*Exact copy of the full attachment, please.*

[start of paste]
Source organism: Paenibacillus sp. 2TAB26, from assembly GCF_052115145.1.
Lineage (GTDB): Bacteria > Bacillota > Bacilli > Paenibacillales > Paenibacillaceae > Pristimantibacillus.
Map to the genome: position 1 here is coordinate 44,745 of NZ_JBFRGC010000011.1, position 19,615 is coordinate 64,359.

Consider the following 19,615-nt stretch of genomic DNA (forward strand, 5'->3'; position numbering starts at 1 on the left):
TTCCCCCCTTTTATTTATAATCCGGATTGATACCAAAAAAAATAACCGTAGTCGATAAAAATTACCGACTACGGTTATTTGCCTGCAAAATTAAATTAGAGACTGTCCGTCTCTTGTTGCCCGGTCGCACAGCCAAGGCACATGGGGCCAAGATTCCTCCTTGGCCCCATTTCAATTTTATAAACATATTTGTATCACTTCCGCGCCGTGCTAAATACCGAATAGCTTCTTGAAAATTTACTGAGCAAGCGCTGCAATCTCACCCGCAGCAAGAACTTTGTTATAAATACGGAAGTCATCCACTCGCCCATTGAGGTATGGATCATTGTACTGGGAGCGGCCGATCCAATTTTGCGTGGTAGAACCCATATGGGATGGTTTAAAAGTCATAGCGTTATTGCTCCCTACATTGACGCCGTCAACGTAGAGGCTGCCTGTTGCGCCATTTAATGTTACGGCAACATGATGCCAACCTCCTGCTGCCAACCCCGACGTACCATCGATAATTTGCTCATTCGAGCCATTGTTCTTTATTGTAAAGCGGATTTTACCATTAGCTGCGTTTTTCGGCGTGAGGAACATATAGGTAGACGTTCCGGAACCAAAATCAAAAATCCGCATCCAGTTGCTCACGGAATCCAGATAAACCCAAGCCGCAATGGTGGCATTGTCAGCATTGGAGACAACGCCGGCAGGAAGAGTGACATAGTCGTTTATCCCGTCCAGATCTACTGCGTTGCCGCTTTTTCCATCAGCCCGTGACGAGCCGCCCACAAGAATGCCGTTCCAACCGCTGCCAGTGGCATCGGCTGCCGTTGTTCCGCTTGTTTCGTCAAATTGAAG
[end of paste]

Source organism: Paenibacillus sp. 2TAB26, from assembly GCF_052115145.1.
Lineage (GTDB): Bacteria > Bacillota > Bacilli > Paenibacillales > Paenibacillaceae > Pristimantibacillus.
Map to the genome: position 1 here is coordinate 44,745 of NZ_JBFRGC010000011.1, position 19,615 is coordinate 64,359.

Consider the following 19,615-nt stretch of genomic DNA (forward strand, 5'->3'; position numbering starts at 1 on the left):
TTCCCCCCTTTTATTTATAATCCGGATTGATACCAAAAAAAATAACCGTAGTCGATAAAAATTACCGACTACGGTTATTTGCCTGCAAAATTAAATTAGAGACTGTCCGTCTCTTGTTGCCCGGTCGCACAGCCAAGGCACATGGGGCCAAGATTCCTCCTTGGCCCCATTTCAATTTTATAAACATATTTGTATCACTTCCGCGCCGTGCTAAATACCGAATAGCTTCTTGAAAATTTACTGAGCAAGCGCTGCAATCTCACCCGCAGCAAGAACTTTGTTATAAATACGGAAGTCATCCACTCGCCCATTGAGGTATGGATCATTGTACTGGGAGCGGCCGATCCAATTTTGCGTGGTAGAACCCATATGGGATGGTTTAAAAGTCATAGCGTTATTGCTCCCTACATTGACGCCGTCAACGTAGAGGCTGCCTGTTGCGCCATTTAATGTTACGGCAACATGATGCCAACCTCCTGCTGCCAACCCCGACGTACCATCGATAATTTGCTCATTCGAGCCATTGTTCTTTATTGTAAAGCGGATTTTACCATTAGCTGCGTTTTTCGGCGTGAGGAACATATAGGTAGACGTTCCGGAACCAAAATCAAAAATCCGCATCCAGTTGCTCACGGAATCCAGATAAACCCAAGCCGCAATGGTGGCATTGTCAGCATTGGAGACAACGCCGGCAGGAAGAGTGACATAGTCGTTTATCCCGTCCAGATCTACTGCGTTGCCGCTTTTTCCATCAGCCCGTGACGAGCCGCCCACAAGAATGCCGTTCCAACCGCTGCCAGTGGCATCGGCTGCCGTTGTTCCGCTTGTTTCGTCAAATTGAAG